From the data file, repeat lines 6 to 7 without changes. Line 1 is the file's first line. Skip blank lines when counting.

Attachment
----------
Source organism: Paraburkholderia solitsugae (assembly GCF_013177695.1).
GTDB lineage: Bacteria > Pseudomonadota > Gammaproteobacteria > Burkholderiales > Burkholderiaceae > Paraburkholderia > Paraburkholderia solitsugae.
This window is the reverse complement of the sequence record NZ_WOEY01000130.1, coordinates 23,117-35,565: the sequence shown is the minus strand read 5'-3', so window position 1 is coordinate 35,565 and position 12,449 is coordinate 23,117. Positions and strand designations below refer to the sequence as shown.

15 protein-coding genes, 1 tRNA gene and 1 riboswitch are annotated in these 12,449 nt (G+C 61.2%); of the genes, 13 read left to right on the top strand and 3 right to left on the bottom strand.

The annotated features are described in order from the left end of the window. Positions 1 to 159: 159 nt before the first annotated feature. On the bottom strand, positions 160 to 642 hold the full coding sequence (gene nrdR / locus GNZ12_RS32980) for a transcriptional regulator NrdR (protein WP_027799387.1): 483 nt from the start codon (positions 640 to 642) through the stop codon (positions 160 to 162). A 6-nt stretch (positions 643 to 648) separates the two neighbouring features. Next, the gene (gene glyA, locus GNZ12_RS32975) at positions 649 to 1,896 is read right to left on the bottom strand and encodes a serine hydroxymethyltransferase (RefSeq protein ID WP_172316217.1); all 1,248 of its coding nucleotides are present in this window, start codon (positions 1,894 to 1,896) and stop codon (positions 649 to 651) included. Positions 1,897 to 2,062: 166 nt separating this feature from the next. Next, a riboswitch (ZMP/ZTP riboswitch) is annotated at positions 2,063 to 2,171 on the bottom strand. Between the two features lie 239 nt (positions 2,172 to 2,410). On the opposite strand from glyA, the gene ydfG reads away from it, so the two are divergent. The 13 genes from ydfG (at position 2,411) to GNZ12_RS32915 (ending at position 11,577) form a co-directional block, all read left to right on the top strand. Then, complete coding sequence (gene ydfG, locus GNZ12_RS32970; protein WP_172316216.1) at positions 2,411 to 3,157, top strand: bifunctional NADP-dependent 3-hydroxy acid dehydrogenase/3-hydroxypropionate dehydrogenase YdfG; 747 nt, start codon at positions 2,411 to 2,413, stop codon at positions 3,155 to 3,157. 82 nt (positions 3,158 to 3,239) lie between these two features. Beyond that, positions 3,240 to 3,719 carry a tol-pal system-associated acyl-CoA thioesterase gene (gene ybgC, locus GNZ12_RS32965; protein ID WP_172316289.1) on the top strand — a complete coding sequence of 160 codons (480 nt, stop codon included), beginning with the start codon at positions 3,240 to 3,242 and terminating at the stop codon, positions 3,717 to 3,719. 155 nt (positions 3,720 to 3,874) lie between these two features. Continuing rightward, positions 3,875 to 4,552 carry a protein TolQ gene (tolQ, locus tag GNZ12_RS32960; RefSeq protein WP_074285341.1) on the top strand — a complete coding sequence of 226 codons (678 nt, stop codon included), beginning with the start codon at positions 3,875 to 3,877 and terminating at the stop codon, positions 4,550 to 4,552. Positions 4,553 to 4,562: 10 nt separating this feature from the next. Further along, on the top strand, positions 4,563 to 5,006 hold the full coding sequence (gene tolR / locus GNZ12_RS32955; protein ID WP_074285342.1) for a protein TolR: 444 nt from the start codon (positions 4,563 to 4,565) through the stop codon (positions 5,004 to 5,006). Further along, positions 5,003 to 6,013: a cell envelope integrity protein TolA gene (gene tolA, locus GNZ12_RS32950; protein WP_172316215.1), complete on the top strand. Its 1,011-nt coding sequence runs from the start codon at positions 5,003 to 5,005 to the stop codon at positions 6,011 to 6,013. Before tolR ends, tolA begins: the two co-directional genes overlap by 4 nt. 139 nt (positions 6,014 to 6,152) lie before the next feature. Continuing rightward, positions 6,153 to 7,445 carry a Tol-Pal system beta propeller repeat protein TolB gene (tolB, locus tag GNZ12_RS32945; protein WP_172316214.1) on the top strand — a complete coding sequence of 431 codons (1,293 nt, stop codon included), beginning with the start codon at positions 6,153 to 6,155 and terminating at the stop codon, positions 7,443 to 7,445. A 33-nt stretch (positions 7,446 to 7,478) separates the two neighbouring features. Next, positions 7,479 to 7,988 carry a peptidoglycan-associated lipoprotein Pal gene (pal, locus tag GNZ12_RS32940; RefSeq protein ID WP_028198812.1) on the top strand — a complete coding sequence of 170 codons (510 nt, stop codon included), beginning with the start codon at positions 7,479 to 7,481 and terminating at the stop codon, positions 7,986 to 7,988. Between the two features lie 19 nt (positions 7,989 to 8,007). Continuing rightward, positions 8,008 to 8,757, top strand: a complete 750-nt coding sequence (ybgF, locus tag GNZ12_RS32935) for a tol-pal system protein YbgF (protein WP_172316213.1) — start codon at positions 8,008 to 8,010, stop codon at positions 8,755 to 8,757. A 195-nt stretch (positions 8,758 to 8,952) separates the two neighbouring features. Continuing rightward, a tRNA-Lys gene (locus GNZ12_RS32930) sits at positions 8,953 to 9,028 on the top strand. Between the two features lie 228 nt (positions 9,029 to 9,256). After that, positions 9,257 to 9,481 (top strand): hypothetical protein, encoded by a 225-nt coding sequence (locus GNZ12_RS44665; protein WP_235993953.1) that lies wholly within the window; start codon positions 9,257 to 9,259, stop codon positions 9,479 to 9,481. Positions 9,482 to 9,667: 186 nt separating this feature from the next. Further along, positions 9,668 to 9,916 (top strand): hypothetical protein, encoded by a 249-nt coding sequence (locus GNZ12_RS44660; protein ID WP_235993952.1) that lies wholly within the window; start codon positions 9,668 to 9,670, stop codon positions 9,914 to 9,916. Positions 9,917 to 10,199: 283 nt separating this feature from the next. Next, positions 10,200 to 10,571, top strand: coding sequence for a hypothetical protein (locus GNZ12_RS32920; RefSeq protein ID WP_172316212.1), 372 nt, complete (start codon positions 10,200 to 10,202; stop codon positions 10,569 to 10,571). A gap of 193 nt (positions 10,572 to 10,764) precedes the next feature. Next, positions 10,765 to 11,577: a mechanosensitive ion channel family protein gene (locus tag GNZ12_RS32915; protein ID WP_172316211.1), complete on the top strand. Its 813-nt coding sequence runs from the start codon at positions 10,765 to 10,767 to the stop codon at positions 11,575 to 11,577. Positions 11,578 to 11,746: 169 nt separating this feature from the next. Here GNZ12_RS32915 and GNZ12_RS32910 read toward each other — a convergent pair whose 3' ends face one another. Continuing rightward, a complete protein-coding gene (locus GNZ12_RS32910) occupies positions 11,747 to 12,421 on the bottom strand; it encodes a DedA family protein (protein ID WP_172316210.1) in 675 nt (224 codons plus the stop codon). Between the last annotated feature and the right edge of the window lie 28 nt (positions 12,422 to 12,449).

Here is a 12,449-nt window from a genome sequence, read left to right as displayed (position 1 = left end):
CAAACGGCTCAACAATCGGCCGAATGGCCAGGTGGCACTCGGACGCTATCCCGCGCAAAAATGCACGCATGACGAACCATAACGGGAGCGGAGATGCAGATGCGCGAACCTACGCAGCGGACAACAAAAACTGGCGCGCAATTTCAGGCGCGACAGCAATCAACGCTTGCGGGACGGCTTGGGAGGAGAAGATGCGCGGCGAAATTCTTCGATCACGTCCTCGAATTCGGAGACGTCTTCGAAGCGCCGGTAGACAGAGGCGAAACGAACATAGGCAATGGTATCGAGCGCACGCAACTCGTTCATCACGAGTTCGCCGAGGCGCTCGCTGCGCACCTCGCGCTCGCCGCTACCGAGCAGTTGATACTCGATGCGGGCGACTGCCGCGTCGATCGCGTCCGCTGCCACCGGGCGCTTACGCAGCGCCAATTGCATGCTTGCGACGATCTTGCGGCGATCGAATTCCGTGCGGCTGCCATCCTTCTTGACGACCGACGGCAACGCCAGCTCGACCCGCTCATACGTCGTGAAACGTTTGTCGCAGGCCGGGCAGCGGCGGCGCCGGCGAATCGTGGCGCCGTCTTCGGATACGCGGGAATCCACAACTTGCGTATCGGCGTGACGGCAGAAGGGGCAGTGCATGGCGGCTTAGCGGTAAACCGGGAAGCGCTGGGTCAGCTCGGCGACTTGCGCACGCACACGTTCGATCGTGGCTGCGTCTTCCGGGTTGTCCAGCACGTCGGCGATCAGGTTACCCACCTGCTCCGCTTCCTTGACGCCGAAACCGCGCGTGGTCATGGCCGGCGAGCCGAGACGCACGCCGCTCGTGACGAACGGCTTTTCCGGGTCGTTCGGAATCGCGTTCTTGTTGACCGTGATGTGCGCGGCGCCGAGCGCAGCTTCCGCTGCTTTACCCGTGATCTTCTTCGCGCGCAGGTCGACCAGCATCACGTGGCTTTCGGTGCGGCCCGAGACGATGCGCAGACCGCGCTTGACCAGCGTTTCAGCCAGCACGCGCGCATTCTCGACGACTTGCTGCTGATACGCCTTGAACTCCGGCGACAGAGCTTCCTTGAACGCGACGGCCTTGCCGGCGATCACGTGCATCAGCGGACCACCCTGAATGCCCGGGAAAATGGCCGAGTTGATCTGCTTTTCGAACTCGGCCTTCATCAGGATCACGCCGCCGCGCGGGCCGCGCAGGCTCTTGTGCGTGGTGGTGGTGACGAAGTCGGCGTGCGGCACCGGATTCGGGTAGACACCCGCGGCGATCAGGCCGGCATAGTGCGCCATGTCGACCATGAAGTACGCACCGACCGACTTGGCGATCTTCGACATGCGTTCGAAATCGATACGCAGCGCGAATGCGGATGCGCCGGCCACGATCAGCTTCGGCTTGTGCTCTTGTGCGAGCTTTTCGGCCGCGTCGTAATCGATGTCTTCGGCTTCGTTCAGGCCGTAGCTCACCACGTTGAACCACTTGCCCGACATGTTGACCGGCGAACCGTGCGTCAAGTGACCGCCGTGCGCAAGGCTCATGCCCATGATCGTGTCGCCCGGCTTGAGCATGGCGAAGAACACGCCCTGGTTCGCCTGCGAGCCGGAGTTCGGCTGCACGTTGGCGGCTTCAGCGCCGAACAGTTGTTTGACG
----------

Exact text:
Here is a 12,449-nt window from a genome sequence, read left to right as displayed (position 1 = left end):
CAAACGGCTCAACAATCGGCCGAATGGCCAGGTGGCACTCGGACGCTATCCCGCGCAAAAATGCACGCATGACGAACCATAACGGGAGCGGAGATGCAGATGCGCGAACCTACGCAGCGGACAACAAAAACTGGCGCGCAATTTCAGGCGCGACAGCAATCAACGCTTGCGGGACGGCTTGGGAGGAGAAGATGCGCGGCGAAATTCTTCGATCACGTCCTCGAATTCGGAGACGTCTTCGAAGCGCCGGTAGACAGAGGCGAAACGAACATAGGCAATGGTATCGAGCGCACGCAACTCGTTCATCACGAGTTCGCCGAGGCGCTCGCTGCGCACCTCGCGCTCGCCGCTACCGAGCAGTTGATACTCGATGCGGGCGACTGCCGCGTCGATCGCGTCCGCTGCCACCGGGCGCTTACGCAGCGCCAATTGCATGCTTGCGACGATCTTGCGGCGATCGAATTCCGTGCGGCTGCCATCCTTCTTGACGACCGACGGCAACGCCAGCTCGACCCGCTCATACGTCGTGAAACGTTTGTCGCAGGCCGGGCAGCGGCGGCGCCGGCGAATCGTGGCGCCGTCTTCGGATACGCGGGAATCCACAACTTGCGTATCGGCGTGACGGCAGAAGGGGCAGTGCATGGCGGCTTAGCGGTAAACCGGGAAGCGCTGGGTCAGCTCGGCGACTTGCGCACGCACACGTTCGATCGTGGCTGCGTCTTCCGGGTTGTCCAGCACGTCGGCGATCAGGTTACCCACCTGCTCCGCTTCCTTGACGCCGAAACCGCGCGTGGTCATGGCCGGCGAGCCGAGACGCACGCCGCTCGTGACGAACGGCTTTTCCGGGTCGTTCGGAATCGCGTTCTTGTTGACCGTGATGTGCGCGGCGCCGAGCGCAGCTTCCGCTGCTTTACCCGTGATCTTCTTCGCGCGCAGGTCGACCAGCATCACGTGGCTTTCGGTGCGGCCCGAGACGATGCGCAGACCGCGCTTGACCAGCGTTTCAGCCAGCACGCGCGCATTCTCGACGACTTGCTGCTGATACGCCTTGAACTCCGGCGACAGAGCTTCCTTGAACGCGACGGCCTTGCCGGCGATCACGTGCATCAGCGGACCACCCTGAATGCCCGGGAAAATGGCCGAGTTGATCTGCTTTTCGAACTCGGCCTTCATCAGGATCACGCCGCCGCGCGGGCCGCGCAGGCTCTTGTGCGTGGTGGTGGTGACGAAGTCGGCGTGCGGCACCGGATTCGGGTAGACACCCGCGGCGATCAGGCCGGCATAGTGCGCCATGTCGACCATGAAGTACGCACCGACCGACTTGGCGATCTTCGACATGCGTTCGAAATCGATACGCAGCGCGAATGCGGATGCGCCGGCCACGATCAGCTTCGGCTTGTGCTCTTGTGCGAGCTTTTCGGCCGCGTCGTAATCGATGTCTTCGGCTTCGTTCAGGCCGTAGCTCACCACGTTGAACCACTTGCCCGACATGTTGACCGGCGAACCGTGCGTCAAGTGACCGCCGTGCGCAAGGCTCATGCCCATGATCGTGTCGCCCGGCTTGAGCATGGCGAAGAACACGCCCTGGTTCGCCTGCGAGCCGGAGTTCGGCTGCACGTTGGCGGCTTCAGCGCCGAACAGTTGTTTGACG